Its discoverer calls it "Godzilla," a fearsome 13-foot seagoing crocodile with saw teeth, a fish tail and jaws capable of ripping apart almost any other creature it encountered in the ancient ocean off what is now South America.
"There were other large sea predators in the region, but no large sharks at this time," said Zulma Gasparini of Argentina's National University at La Plata, who announced the discovery of the creature's fossil remains yesterday. "These crocodiles were top predators."
Gasparini and co-researcher Diego Pol of Ohio State University described Dakosaurus andiniensis as a unique and sophisticated species of crocodile that lived 135 million years ago and whose bullet-shaped skull looks more like that of a land-dwelling carnivore than that of a sea creature:
"Dakosaurus probably fed on other large marine reptiles," Pol said in a telephone news conference sponsored by the National Geographic Society, which helped to fund the research. The team's findings appeared in Science Express, an online edition of the journal Science.
Gasparini said she first learned of the existence of D. andiniensis during a 1996 visit to a small museum in the central Argentine province of Mendoza. In a drawer she found "bone fragments that I recognized as crocodilian." Museum staff told her "local people found them and brought them in." She named the species but could find out nothing more about it.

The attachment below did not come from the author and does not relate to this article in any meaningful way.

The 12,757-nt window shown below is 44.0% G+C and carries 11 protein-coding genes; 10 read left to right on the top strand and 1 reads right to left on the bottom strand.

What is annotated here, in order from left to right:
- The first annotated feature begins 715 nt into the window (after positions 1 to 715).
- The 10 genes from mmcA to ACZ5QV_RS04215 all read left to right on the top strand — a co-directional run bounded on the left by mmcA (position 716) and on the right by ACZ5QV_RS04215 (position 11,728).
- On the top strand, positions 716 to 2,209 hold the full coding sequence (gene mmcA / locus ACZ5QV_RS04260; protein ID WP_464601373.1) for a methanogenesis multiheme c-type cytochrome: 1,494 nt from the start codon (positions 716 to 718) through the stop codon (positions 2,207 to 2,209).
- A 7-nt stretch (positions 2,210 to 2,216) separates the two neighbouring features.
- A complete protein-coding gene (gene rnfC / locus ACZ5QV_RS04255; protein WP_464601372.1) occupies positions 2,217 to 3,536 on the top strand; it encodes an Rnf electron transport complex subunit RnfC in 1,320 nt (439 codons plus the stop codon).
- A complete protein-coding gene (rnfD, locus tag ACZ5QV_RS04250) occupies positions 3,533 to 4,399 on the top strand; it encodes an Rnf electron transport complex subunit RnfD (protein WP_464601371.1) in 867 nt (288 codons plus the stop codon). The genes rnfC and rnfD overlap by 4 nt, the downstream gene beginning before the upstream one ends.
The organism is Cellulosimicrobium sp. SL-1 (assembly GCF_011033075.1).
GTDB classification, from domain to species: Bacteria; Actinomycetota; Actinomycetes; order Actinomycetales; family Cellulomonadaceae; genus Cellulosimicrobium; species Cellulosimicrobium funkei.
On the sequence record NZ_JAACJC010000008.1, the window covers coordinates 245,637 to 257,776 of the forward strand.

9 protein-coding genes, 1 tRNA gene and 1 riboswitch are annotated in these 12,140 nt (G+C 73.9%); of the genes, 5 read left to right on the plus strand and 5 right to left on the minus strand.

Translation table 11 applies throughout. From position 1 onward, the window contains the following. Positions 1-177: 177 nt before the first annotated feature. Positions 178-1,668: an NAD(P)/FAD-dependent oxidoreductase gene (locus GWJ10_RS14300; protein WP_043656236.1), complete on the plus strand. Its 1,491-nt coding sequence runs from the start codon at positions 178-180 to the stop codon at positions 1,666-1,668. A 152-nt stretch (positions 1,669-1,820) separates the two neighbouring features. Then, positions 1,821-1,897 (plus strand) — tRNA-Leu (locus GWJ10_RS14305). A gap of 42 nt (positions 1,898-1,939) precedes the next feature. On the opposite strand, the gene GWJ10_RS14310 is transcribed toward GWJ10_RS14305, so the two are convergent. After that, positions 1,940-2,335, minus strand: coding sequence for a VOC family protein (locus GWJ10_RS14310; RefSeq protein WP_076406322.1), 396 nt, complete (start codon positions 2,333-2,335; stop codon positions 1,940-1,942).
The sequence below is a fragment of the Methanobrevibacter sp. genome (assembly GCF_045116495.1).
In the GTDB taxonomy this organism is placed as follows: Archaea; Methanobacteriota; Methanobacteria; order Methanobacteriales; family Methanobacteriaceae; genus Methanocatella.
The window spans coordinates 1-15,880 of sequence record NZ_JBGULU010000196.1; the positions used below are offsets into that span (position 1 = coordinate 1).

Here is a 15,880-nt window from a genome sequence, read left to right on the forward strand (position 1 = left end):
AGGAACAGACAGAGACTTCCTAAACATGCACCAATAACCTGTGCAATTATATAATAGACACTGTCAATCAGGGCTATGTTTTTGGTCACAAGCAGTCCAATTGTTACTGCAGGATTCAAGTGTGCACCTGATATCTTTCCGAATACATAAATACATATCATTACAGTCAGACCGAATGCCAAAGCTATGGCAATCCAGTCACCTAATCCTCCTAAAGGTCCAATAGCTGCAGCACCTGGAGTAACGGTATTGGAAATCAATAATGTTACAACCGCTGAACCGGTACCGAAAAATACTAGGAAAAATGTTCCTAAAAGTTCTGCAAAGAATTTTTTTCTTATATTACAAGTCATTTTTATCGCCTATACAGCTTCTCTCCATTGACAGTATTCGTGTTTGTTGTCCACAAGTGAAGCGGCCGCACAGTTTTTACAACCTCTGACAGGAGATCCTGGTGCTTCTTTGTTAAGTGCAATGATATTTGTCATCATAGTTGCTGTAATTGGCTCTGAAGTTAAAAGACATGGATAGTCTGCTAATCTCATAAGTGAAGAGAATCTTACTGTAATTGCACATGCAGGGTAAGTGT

Gasparini is one of the leading paleontologists working in the fossil beds of northwestern Patagonia's Neuquen Basin, a treasure trove of remains of prehistoric crocodiles and other marine reptiles.
The new specimens announced yesterday -- a lower jaw and a nearly complete skull with a lower jaw -- were found in the basin's Vaca Muerta Formation. Gasparini recognized them as belonging to D. andiniensis.
Pol said that before the new discovery, most prehistoric crocodiles had long, low snouts and lots of small sharp teeth -- like the crocodiles of today. "They were all thought to have been fast swimmers that fed on small prey -- especially fish," Pol said.
The new sea monster was no fish chaser. The jaw and snout were short, high and extremely powerful, Pol said. The jaws had relatively few teeth, but they were large and serrated on the edges -- saw teeth used for slashing and cutting, like those of land-based predatory dinosaurs.
Pol said the skull had enough similarities to crocodiles to rule out the possibility that it was a completely different animal. Instead, he added, it was an example of "convergent evolution." D. andiniensis's evolved its own snout because, like land-based predators of the time, it used it to grab other large animals and tear them apart.
"Everyone knows about the age of dinosaurs, and how they ruled the Earth, but during the same time [seagoing reptiles] occupied and even dominated the world's oceans," Pol said. Evidence found at Neuquen suggests that D. andiniensis survived and prospered until the extinction of the dinosaurs 65 million years ago, he added:
"The only lineage that survived is the one that became today's crocs."